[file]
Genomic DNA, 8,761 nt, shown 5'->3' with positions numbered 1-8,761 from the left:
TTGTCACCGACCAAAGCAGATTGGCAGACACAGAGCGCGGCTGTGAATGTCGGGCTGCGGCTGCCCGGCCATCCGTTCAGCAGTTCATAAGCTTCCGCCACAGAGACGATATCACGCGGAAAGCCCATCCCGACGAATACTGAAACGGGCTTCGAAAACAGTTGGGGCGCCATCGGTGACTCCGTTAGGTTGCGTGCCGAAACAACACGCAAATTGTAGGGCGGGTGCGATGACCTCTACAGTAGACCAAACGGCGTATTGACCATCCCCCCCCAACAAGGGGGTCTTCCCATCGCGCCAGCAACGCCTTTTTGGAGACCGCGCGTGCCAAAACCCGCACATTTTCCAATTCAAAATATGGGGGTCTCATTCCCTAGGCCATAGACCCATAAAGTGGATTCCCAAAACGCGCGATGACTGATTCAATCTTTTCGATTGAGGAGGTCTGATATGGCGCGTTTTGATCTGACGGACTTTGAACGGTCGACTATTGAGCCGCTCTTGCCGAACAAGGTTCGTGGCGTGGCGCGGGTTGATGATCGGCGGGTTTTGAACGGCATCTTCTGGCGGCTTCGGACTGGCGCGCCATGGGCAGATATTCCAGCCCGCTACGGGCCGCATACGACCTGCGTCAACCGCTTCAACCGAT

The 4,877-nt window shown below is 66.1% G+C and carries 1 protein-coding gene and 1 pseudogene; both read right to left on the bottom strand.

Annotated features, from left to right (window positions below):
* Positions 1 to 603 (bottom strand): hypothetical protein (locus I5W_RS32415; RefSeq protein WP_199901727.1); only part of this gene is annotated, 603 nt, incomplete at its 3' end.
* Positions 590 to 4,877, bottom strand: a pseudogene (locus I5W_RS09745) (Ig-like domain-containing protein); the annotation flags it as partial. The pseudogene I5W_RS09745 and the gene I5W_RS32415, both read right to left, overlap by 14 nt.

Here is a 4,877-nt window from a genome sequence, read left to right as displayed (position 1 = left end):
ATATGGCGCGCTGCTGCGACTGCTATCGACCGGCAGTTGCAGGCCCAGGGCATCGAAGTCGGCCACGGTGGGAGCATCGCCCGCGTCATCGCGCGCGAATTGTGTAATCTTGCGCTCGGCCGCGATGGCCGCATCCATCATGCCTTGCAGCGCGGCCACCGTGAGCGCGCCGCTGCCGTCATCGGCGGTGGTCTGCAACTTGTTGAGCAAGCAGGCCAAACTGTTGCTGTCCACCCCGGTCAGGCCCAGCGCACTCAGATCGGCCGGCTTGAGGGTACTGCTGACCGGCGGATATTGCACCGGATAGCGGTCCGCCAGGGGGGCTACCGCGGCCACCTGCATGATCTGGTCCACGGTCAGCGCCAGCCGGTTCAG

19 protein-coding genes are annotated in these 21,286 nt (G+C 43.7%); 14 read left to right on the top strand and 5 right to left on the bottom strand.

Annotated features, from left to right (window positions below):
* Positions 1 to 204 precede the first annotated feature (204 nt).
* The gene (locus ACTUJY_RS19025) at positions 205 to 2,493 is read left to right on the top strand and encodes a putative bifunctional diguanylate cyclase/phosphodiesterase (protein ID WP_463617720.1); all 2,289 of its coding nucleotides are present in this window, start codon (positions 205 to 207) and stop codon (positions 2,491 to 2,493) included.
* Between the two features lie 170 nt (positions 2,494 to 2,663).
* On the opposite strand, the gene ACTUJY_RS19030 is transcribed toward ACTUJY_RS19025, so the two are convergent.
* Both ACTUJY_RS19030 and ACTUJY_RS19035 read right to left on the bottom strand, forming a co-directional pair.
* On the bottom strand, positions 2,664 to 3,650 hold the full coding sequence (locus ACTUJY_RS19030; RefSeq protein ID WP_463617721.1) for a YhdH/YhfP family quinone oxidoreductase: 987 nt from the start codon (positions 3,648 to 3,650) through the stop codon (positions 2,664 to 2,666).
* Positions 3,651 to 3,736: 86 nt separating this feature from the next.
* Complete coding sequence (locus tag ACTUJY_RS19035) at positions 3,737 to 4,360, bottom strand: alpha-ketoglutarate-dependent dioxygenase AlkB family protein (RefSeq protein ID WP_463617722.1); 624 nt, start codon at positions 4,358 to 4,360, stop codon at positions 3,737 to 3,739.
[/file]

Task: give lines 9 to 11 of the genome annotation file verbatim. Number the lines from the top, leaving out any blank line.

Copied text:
19 protein-coding genes are annotated in these 21,286 nt (G+C 43.7%); 14 read left to right on the top strand and 5 right to left on the bottom strand.

Annotated features, from left to right (window positions below):
* Positions 1 to 204 precede the first annotated feature (204 nt).